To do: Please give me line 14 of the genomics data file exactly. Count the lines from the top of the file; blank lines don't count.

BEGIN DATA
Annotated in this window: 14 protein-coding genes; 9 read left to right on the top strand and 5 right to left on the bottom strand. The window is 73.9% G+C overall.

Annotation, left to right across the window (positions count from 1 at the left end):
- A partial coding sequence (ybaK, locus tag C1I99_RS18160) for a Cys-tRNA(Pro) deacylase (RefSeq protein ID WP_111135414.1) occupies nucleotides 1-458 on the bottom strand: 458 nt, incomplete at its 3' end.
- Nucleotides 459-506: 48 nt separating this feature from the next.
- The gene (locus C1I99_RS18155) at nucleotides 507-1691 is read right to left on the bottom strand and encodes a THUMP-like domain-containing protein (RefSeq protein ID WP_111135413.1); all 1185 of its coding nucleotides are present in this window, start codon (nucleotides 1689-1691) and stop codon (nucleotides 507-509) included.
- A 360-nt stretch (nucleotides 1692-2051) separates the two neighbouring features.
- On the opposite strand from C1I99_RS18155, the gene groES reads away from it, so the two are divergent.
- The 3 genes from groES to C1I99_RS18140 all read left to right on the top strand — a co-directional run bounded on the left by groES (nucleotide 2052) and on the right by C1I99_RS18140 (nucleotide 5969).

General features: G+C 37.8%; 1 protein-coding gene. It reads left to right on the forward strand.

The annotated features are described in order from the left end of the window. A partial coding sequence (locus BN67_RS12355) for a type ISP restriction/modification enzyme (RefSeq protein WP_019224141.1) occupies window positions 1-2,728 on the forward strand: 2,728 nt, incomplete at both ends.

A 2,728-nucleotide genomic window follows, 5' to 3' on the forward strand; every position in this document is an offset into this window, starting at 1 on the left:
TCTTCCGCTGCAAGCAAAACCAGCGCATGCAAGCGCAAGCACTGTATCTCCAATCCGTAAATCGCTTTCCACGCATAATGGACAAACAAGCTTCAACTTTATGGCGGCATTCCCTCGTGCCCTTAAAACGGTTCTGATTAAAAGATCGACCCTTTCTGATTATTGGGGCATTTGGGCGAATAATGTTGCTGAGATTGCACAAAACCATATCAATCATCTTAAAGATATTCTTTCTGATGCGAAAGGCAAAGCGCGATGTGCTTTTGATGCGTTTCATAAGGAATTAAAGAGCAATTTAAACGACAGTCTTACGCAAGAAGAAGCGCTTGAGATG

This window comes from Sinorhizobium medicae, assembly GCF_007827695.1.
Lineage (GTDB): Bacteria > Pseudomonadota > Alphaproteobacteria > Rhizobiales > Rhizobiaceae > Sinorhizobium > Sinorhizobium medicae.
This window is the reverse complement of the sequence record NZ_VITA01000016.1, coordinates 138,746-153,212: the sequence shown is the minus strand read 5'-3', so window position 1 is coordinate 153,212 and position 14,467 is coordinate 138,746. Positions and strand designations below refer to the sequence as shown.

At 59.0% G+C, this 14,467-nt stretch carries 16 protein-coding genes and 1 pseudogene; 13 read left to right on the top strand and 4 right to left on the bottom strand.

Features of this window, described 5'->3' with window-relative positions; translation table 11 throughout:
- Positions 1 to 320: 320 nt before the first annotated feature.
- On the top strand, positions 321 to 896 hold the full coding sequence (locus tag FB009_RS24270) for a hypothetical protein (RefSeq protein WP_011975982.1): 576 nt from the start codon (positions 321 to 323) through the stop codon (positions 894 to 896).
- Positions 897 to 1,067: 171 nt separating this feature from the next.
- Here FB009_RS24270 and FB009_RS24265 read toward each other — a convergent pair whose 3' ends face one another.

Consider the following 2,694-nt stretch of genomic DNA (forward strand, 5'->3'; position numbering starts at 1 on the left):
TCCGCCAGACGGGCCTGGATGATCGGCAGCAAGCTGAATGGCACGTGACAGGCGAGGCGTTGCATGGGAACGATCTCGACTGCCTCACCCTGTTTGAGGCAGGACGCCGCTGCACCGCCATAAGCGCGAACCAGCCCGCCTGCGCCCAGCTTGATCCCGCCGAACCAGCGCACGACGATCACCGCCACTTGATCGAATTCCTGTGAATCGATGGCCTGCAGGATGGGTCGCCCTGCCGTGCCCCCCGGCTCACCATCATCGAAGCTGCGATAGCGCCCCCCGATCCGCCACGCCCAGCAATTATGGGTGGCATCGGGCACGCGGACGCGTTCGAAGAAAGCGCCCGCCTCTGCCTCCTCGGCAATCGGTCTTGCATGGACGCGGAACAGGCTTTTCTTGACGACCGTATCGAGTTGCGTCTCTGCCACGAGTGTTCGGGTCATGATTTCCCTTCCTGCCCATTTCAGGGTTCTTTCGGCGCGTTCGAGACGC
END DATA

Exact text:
Lineage (GTDB): Bacteria > Pseudomonadota > Alphaproteobacteria > Rhizobiales > Rhizobiaceae > Sinorhizobium > Sinorhizobium medicae.